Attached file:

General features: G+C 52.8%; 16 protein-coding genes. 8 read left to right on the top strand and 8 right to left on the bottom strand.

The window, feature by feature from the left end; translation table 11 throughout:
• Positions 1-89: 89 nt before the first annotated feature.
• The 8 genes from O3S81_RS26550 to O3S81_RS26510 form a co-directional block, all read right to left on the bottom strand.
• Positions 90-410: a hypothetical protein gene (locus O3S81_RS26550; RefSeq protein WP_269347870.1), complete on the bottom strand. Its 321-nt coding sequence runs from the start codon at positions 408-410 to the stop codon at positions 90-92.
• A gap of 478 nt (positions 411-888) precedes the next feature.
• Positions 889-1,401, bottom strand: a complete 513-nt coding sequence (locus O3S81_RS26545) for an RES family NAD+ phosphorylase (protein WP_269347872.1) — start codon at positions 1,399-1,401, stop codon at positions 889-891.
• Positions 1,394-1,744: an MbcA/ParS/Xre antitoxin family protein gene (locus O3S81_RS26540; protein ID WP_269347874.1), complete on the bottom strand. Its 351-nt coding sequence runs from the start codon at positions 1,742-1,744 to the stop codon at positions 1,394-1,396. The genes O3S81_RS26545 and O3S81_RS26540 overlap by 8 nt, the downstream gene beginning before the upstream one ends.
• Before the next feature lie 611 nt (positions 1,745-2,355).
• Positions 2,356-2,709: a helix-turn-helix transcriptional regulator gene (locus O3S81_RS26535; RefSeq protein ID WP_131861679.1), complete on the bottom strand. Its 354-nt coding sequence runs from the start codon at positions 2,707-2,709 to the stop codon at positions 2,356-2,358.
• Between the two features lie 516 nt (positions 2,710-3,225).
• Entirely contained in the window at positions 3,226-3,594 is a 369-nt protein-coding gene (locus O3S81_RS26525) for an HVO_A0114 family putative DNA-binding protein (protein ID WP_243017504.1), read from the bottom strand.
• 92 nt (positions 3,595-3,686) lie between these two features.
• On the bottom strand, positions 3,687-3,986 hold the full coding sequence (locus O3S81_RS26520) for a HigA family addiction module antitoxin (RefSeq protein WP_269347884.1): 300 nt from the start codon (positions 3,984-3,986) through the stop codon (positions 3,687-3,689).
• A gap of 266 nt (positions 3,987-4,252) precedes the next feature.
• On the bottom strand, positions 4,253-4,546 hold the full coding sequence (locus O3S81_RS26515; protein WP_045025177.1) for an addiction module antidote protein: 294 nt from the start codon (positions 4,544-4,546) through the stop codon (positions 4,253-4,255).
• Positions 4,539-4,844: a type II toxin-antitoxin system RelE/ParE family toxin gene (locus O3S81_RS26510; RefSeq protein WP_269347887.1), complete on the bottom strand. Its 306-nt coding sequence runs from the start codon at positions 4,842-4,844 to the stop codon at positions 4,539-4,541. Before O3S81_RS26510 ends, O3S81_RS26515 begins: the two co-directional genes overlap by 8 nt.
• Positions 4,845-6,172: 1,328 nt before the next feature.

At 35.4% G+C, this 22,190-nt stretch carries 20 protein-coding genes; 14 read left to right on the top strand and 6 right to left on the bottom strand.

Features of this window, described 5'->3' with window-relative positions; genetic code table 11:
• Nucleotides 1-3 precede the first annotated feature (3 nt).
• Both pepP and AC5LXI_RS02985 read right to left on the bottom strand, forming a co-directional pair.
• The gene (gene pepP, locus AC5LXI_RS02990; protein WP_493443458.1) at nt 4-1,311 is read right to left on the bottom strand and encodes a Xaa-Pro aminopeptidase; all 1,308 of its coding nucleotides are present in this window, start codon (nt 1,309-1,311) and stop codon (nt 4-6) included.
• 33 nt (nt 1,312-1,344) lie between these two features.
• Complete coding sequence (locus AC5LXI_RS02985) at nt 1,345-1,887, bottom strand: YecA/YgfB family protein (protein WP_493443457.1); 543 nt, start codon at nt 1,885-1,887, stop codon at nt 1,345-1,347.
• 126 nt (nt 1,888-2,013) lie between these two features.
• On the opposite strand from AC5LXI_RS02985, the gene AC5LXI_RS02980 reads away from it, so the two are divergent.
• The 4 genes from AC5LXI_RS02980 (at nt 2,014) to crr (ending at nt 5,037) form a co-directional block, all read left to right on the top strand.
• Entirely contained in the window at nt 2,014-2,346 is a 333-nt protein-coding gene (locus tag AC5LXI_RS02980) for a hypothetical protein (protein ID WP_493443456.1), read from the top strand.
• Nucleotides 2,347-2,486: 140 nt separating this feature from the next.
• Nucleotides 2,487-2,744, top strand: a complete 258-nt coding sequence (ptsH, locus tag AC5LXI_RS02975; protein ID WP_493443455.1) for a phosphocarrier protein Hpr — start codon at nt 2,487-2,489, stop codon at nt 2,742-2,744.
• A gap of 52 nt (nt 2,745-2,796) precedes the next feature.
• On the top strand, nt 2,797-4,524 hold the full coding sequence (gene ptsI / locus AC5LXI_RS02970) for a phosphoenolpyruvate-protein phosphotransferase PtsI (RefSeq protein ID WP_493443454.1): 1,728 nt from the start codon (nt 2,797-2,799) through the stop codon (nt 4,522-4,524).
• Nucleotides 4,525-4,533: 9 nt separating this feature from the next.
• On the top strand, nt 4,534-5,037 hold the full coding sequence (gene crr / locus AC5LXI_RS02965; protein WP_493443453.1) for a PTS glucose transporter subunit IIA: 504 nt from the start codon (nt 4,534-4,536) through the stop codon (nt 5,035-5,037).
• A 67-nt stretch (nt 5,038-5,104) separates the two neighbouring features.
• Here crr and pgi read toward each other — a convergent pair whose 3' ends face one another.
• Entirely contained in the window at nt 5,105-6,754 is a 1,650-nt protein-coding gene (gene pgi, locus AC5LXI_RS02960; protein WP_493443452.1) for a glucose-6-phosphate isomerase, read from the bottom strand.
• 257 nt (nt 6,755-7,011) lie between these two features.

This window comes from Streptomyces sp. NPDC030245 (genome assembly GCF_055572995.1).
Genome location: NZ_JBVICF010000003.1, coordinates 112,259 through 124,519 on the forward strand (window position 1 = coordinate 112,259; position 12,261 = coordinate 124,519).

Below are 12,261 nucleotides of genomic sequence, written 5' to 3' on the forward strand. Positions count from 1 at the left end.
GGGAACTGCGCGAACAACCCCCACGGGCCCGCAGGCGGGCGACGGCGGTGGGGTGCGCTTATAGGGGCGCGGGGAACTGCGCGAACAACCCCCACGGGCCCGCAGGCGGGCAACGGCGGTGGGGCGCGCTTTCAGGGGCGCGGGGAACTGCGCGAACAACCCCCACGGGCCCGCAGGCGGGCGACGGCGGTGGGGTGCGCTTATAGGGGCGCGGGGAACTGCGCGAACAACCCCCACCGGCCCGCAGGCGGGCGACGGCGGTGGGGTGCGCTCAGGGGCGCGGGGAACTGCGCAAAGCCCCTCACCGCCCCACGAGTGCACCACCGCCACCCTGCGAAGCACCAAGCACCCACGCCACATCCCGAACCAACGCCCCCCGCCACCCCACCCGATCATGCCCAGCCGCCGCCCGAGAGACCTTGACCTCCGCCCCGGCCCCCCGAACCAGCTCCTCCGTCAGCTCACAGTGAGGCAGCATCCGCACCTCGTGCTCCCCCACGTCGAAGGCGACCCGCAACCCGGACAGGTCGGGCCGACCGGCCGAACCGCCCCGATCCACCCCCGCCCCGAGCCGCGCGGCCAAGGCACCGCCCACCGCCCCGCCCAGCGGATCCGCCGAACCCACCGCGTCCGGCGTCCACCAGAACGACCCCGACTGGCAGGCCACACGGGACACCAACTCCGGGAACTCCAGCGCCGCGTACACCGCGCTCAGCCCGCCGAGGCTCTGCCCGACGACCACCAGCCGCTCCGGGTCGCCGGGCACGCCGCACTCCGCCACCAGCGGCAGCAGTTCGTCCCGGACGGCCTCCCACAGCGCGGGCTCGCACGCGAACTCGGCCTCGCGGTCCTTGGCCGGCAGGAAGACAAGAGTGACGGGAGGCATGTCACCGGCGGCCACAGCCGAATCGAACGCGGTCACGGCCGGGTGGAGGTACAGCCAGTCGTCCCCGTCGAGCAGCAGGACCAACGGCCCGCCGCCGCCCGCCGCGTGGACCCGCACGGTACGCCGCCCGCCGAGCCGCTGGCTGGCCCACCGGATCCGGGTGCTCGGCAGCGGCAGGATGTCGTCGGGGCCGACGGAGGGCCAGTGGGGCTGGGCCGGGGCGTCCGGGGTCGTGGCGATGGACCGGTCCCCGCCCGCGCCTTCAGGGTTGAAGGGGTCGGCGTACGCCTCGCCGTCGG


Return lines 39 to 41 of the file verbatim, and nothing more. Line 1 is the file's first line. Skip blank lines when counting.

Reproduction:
• 257 nt (nt 6,755-7,011) lie between these two features.

This window comes from Streptomyces sp. NPDC030245 (genome assembly GCF_055572995.1).
Genome location: NZ_JBVICF010000003.1, coordinates 112,259 through 124,519 on the forward strand (window position 1 = coordinate 112,259; position 12,261 = coordinate 124,519).